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Shape Children's Behavior


Discussions on "Shape Children's Behavior" in "Preschooler" forum.


  1. #1
    divyakannan is offline Friends's of Penmai
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    Shape Children's Behavior

    Shaping means providing the child with cues and reinforcements that direct them toward desirable behavior. As you shape behavior, the child's personality tags along and also changes and improves.

    The main ways to shape a child's behavior are through:



    • praise
    • selective ignoring
    • time-out
    • consequences
    • motivators
    • reminders
    • negotiation
    • withdrawing privileges
    • humor


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  2. #2
    divyakannan is offline Friends's of Penmai
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    Re: Shape Children's Behavior

    1. PRAISE


    Praise is a valuable shaper; children want to please you and keep your approval. Yet, you can easily overdo it. Praise the behavior, not the person. Praises like "good girl" or "good boy" risk misinterpretation and are best reserved for training pets. These labels are too heavy for some children. ("If I don't do well, does that mean I'm bad?") Better is: "You did a good job cleaning your room." "That's a good decision." "I like the way you used lots of color in this picture." The child will see that the praise is sincere since you made the effort to be specific; it shows that you're paying attention. For quickies try "Great job!" or "Way to go!" or even "Yesss!" To avoid the "I'm valued by my performance" trap, acknowledge the act and let the child conclude the act is praiseworthy. If you praise every other move the child makes he will either get addicted to praise, or wonders why you are so desperate to make him feel good about himself. Be realistic. You don't have to praise, or even acknowledge, things he just does for the joy of it, for his own reasons.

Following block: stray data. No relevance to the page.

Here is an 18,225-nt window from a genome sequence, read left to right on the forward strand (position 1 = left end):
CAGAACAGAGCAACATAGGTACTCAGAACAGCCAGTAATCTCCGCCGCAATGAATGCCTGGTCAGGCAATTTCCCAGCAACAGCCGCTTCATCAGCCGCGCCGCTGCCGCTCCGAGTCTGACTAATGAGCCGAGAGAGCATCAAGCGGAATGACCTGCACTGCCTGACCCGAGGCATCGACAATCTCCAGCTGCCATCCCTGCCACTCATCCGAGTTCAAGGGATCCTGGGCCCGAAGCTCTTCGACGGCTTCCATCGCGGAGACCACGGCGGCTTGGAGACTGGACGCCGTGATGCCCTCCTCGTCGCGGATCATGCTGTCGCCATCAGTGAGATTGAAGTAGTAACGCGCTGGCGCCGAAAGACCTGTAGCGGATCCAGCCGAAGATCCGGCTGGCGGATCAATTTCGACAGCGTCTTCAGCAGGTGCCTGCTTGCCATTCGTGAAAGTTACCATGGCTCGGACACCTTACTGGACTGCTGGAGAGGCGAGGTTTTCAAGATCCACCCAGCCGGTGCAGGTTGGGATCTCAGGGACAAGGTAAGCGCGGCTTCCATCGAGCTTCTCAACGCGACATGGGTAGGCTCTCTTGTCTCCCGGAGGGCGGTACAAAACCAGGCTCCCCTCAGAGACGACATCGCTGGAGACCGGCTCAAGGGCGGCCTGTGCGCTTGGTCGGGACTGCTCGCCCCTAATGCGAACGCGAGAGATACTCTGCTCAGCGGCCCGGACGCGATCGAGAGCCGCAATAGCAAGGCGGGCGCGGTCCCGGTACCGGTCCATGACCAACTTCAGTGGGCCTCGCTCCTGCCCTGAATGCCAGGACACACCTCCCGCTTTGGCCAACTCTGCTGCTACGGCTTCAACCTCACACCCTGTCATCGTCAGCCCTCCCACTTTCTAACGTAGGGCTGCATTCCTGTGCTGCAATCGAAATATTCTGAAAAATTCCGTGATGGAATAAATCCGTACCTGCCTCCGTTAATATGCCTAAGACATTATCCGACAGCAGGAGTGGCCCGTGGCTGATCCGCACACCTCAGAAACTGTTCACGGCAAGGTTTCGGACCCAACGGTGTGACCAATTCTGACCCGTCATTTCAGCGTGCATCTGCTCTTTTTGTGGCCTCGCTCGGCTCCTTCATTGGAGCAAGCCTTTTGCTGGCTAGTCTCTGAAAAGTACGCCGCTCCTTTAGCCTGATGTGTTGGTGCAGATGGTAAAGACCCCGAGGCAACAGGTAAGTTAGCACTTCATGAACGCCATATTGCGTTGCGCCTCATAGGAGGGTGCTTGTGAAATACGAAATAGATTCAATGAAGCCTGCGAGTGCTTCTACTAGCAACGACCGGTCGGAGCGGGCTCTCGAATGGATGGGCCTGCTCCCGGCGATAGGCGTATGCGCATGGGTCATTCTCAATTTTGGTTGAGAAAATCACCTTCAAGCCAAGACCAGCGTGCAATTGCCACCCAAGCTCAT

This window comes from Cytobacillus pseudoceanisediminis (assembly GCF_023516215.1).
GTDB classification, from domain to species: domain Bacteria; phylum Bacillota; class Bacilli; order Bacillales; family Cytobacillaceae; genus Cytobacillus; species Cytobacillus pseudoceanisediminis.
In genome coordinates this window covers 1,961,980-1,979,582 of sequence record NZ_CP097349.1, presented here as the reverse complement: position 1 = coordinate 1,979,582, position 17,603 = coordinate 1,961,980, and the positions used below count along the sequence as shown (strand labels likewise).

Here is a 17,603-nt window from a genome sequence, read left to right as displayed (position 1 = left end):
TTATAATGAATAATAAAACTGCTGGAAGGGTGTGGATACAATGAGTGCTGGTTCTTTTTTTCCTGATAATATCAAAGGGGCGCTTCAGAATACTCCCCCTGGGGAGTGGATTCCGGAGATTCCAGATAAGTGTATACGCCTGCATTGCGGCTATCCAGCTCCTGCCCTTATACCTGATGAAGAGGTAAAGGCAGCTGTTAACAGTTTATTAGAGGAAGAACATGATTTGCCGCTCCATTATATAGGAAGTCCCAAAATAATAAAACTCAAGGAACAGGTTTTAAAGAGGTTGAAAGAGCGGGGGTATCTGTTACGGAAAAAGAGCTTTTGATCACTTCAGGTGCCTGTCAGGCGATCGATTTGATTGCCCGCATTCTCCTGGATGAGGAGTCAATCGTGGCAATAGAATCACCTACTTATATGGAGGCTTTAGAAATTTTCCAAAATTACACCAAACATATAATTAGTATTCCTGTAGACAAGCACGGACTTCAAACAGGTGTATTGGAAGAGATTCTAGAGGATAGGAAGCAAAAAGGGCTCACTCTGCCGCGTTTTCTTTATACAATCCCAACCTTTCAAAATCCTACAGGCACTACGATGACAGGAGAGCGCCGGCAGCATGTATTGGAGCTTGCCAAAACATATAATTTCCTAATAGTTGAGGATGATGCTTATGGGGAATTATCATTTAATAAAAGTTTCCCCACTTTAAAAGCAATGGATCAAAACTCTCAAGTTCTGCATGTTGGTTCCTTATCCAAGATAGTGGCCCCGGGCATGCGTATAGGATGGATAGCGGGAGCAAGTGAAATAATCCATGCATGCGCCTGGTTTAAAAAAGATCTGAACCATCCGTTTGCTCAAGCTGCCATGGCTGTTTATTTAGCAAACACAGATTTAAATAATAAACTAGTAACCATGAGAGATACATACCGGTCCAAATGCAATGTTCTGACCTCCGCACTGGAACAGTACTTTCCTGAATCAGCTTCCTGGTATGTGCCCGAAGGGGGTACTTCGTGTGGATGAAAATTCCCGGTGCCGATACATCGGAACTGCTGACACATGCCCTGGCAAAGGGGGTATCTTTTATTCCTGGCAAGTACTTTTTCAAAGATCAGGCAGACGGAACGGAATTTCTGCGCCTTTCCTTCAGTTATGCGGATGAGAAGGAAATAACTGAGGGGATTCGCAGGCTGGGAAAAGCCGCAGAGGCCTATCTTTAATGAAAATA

Shaping through praise works well if you have a specific behavior goal that you want to reach, for example, stopping whining. Initially, you may feel like you are acknowledging nearly every pleasant sound your child makes ("I like your sweet voice"). Eventually, as the whining subsides, the immediate need for praise lessens (of course, a booster shot is needed for relapses) and you move on to shaping another behavior.


  3. #3
    divyakannan is offline Friends's of Penmai
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    Re: Shape Children's Behavior

    Change praises



    To keep your child's attention, change the delivery of your accolades. As you pass by the open door of the cleaner room, say: "Good job!" Show with body language a thumbs-up signal for the child who dresses herself. Written praises are a boon in large families. They show extra care. Private praises help, too. Leave little "nice work" notes on pillows, yellow "post-its" on homework, messages that convey that you noticed and that you are pleased. Children need praise, but don't overdo it. You don't want a child to look around for applause whenever she lifts a finger, like a dog expecting a cookie every time he does a trick.